Employing a rational design of thioaryl naphthylmethanone oxime ether analogs containing functional properties of various anticancer drugs, a series of compounds were identified that displayed potent cytotoxicity toward various cancer cells, out of which 4-(methylthio)phenyl)(naphthalen-1-yl)methanone O-2-(diethylamino)ethyl oxime (MND) exhibited the best safety profile. MND induced apoptosis, inhibited migration and invasion, strongly inhibited cancer stem cell population on a par with salinomycin, and demonstrated orally potent tumor regression in mouse MCF-7 xenografts. Mechanistic studies revealed that MND strongly abrogated EGF-induced proliferation, migration, and tyrosine kinase (TK) signaling in breast cancer cells. However, MND failed to directly inhibit EGFR or other related receptor TKs in a cell-free system. Systematic investigation of a putative target upstream of EGFR revealed that the biological effects of MND could be abrogated by pertussis toxin. Together, MND represents a new nonquinazoline potential drug candidate having promising antiproliferative activity with good safety index.
Beta-catenin (?-catenin) is a multifunction protein with a central role in physiological homeostasis. Its abnormal expression leads to various diseases including cancer. In normal physiology, ?-catenin either maintains integrity of epithelial tissues or controls transcription of various genes on extracellular instigations. In epithelial tissues, ?-catenin functions as a component of the cadherin protein complex and regulates epithelial cell growth and intracellular adhesion. In Wnt signalling, ?-catenin is a major transcriptional modulator and plays a crucial role in embryogenesis, stem cell renewal and organ regeneration. Aberrant expression of ?-catenin can induce malignant pathways in normal cells and its abnormal activity is also exploited by existing malignant programmes. It acts as an oncogene and modulates transcription of genes to drive cancer initiation, progression, survival and relapse. Abnormal expression and function of ?-catenin in cancer makes it a putative drug target. In the past decade, various attempts have been made to identify and characterize various pharmacological inhibitors of ?-catenin. Many of these inhibitors are currently being investigated for their anticancer activities in a variety of cancers. The first half of this review will focus on the role of ?-catenin in cancer initiation, maintenance, progression and relapse whereas the second half will briefly summarize the recent progress in development of agents for the pharmacological modulation of ?-catenin activity in cancer therapeutics.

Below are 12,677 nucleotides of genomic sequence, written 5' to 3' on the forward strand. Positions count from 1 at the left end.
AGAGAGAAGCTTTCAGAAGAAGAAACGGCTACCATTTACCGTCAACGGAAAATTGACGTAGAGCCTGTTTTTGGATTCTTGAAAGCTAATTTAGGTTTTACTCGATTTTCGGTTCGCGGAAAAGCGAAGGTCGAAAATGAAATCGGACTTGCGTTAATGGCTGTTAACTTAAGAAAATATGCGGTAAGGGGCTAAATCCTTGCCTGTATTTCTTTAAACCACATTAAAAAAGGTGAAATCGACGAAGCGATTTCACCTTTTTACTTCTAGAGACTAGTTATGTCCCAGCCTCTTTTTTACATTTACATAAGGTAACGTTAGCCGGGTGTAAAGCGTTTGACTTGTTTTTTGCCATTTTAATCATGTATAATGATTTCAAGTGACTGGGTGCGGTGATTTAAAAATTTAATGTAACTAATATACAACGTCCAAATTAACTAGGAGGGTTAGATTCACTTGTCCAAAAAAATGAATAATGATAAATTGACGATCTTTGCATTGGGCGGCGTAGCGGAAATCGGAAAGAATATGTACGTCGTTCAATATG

To compare the diagnostic performance of diffusion-weighted (DW) magnetic resonance (MR) imaging with that of contrast material-enhanced (CE) MR imaging and to assess the performance of these examinations combined for the characterization of renal lesions, with MR follow-up and histopathologic analysis as the reference standards.